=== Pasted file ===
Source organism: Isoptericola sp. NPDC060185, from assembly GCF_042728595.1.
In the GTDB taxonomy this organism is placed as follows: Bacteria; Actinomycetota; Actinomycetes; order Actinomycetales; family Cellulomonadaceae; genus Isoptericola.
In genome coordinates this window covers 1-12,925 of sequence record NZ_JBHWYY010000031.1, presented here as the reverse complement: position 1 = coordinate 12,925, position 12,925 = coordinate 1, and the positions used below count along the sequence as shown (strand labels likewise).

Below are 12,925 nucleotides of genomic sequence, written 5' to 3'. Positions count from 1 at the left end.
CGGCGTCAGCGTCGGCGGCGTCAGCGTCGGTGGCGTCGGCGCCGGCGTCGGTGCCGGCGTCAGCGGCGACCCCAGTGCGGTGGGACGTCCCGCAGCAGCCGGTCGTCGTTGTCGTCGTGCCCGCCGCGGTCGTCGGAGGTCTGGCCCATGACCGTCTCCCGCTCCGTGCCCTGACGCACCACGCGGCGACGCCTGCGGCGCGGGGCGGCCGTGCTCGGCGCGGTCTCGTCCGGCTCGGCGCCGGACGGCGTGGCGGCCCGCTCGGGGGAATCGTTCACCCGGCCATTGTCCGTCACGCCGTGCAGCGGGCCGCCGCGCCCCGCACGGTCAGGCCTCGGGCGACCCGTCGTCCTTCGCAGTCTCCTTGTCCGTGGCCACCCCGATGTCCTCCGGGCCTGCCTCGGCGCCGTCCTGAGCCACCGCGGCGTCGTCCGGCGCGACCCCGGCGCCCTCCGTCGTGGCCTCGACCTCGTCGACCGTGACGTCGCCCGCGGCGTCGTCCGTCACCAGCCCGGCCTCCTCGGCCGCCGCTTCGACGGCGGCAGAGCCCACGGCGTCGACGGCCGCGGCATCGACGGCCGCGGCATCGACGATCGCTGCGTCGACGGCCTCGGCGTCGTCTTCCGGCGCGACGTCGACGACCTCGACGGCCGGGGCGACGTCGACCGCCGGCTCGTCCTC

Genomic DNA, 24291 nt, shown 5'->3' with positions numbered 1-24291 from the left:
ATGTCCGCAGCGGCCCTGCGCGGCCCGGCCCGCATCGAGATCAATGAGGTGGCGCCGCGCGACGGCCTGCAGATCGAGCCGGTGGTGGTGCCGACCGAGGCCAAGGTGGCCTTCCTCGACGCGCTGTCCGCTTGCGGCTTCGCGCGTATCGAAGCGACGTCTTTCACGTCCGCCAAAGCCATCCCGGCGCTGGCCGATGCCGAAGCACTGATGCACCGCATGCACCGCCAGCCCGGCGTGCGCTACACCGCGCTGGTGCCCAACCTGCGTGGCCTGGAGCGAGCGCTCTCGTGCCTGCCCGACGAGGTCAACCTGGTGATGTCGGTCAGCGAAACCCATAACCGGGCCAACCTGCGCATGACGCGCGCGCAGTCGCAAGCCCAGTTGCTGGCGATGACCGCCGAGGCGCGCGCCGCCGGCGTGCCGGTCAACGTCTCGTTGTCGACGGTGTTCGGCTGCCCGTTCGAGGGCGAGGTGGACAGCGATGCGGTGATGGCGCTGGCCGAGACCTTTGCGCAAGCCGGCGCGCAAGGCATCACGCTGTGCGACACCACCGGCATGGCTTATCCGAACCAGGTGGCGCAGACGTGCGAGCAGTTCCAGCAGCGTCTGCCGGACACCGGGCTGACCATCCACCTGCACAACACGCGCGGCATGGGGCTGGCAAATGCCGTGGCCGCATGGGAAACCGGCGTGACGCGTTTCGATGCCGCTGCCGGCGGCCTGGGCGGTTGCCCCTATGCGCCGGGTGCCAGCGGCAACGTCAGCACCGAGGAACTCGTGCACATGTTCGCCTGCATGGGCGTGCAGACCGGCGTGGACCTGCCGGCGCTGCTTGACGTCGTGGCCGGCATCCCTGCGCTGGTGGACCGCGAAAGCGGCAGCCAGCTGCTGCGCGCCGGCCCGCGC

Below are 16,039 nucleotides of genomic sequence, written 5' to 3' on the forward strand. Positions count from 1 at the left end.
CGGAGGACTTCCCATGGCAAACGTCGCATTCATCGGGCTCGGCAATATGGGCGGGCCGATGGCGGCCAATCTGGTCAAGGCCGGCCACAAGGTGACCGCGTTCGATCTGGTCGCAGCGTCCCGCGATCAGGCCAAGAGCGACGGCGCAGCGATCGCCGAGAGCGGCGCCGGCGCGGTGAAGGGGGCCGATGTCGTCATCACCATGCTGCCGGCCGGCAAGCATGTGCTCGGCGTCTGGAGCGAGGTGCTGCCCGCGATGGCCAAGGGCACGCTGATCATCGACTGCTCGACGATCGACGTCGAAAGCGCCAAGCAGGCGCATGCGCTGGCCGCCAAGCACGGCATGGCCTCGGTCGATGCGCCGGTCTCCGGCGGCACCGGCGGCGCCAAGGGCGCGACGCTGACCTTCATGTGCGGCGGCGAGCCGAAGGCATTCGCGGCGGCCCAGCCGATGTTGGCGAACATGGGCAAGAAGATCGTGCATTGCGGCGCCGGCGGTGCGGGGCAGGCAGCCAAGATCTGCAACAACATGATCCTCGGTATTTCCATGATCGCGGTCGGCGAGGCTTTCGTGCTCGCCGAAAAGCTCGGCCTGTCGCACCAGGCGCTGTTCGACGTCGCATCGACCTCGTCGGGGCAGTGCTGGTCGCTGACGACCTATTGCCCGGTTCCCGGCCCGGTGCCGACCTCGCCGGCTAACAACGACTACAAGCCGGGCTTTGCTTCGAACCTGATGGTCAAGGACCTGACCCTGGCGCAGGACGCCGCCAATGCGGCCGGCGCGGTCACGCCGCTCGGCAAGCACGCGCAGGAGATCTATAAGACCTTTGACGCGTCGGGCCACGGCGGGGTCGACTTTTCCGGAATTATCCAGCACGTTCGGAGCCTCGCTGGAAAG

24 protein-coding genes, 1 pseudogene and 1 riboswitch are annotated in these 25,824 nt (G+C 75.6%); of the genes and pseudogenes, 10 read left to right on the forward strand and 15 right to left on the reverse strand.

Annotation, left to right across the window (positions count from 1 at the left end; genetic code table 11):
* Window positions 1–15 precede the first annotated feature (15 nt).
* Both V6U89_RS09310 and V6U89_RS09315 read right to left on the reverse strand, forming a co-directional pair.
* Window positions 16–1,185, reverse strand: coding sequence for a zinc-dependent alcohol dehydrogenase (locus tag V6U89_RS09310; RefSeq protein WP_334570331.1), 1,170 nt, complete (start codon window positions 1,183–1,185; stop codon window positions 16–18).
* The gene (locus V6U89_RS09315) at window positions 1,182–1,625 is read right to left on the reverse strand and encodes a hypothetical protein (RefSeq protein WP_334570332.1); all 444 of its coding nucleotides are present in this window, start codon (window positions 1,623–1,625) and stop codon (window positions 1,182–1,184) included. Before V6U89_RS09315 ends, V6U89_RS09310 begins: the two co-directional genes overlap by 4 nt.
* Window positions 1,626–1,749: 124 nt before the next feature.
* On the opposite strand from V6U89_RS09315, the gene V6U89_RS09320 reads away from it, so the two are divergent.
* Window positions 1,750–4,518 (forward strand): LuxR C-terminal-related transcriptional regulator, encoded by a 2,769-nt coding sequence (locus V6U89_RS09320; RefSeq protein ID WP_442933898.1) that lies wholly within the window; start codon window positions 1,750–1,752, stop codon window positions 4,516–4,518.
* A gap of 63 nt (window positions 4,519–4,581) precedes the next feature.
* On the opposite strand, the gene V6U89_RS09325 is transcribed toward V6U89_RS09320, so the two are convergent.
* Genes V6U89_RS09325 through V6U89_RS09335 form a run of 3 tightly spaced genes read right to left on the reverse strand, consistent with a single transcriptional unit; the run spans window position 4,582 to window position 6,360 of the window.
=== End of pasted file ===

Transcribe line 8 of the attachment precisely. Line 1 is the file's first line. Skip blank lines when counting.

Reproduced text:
Below are 16,039 nucleotides of genomic sequence, written 5' to 3' on the forward strand. Positions count from 1 at the left end.